(Editor’s note: We know it’s no longer Women’s History Month, but we still have a lot more to say! We’ll be featuring a few more posts in April.)
Imagine the uproar if women were forced to remove their shirts and bras for booking photos in police stations or jails. The feelings of vulnerability, degradation and trauma such a practice would generate would quickly put an end to it. For a Muslim woman, wearing a hijab (headscarf) is not only a symbol of her faith, but a way for her to control the parts of her body people see. Being forced to remove the hijab is humiliating, no different from being compelled to strip in front of others.
Yet that’s exactly what happened to Nashville, Tennessee, mother and educator Leyla Isaaq* several weeks ago, at the hands of the Davidson County Sheriff’s Office. After being cited for a minor traffic-related charge Leyla reported to the jail for booking, where she was told she must remove her hijab to be photographed. She tried for hours to explain to officers that, according to her religious beliefs, she must remain covered at all times in public and especially in the presence of men. The sheriff’s office told her that if she did not remove it, she would be subject to arrest, despite the fact that her hijab in no way obscured her face and she was able to wear itin the photograph on her driver’s license. To add insult to injury, the booking photo was then posted in a database accessible not only to law enforcement, but to the general public via Tennessee’s Open Records law.
Muslim women, like all people in the United States, have the right to practice their religion, including wearing headscarves and other religious dress. This right should be accommodated in all situations to the greatest degree possible. In addition to the protections of the First Amendment and the Tennessee Constitution, the Tennessee Preservation of Religious Freedom Act bars government entities from substantially burdening a person’s free exercise of religion, unless it is the “least restrictive means” for achieving an “essential governmental interest”— neither of which is true in Leyla’s case.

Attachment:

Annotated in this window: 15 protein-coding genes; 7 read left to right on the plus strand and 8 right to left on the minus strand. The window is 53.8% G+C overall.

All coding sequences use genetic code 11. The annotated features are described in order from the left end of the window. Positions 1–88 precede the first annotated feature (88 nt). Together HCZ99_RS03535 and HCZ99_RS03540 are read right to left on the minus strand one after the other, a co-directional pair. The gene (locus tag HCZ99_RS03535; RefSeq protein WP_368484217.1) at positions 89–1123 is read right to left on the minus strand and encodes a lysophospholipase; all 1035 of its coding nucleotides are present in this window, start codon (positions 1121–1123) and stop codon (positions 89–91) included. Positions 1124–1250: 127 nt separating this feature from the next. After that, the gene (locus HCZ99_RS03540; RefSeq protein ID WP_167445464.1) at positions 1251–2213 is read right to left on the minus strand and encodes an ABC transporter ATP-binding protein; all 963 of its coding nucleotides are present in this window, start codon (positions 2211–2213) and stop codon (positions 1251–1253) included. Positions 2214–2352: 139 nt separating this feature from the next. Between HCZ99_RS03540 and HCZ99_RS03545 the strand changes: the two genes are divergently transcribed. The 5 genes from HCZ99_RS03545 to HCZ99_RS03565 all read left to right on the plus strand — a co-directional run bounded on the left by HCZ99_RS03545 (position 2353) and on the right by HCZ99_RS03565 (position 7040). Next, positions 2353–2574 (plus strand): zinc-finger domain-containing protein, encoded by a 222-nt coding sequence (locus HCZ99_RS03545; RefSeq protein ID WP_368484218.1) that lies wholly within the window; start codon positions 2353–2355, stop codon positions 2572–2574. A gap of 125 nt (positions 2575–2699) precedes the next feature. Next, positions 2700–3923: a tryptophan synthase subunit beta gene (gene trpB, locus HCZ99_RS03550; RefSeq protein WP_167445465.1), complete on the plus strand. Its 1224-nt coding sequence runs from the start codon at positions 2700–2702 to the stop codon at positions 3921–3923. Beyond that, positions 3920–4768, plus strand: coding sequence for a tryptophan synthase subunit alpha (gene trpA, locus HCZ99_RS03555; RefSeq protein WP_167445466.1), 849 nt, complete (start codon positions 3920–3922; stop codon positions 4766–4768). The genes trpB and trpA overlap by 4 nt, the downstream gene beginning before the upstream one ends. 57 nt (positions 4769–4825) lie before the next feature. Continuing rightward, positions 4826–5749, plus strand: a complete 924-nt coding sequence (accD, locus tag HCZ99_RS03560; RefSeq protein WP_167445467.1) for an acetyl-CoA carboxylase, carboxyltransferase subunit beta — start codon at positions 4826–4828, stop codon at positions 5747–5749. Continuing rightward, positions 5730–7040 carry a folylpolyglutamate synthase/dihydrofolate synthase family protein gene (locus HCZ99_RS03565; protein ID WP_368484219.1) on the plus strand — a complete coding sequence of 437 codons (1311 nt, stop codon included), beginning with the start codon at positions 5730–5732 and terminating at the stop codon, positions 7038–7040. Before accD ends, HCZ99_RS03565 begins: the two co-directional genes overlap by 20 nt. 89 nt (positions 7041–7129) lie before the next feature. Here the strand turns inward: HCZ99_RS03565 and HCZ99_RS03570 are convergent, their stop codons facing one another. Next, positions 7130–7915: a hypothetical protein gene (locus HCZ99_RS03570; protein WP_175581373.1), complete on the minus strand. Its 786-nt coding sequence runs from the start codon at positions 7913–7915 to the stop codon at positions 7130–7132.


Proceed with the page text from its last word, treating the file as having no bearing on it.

Leyla contacted the ACLU of Tennessee (ACLU-TN), which immediately demanded that the sheriff’s office destroy the photograph. The image was quickly replaced with a picture of Leyla wearing her hijab. ACLU-TN also requested that the sheriff implement a written policy that ensures that the religious freedom rights of all detainees are respected. Other jails and prisons throughout the country, including the federal prison system, have procedures that allow Muslim women to wear the hijab. Kentucky and New York also have policies protecting the rights of Muslim women to wear headscarves in jails. ACLU-TN continues to negotiate with the sheriff to develop an appropriate policy to protect religious freedom in the future.
Because of their visibility, Muslim women who wear hijab face particular exposure to discrimination. The ACLU has received increasing numbers of complaints from women who have been prohibited from wearing hijab in a number of contexts, and from women who have been harassed, fired from jobs, denied access to public places, and otherwise discriminated against because they wear hijab.
But thanks to women like Leyla standing up for their right to practice their faith, we continue to move closer to being a country where women are able to express their religious beliefs — including choosing whether or not to wear head coverings — free from discrimination, oppression, and prejudice.
* Not her real name
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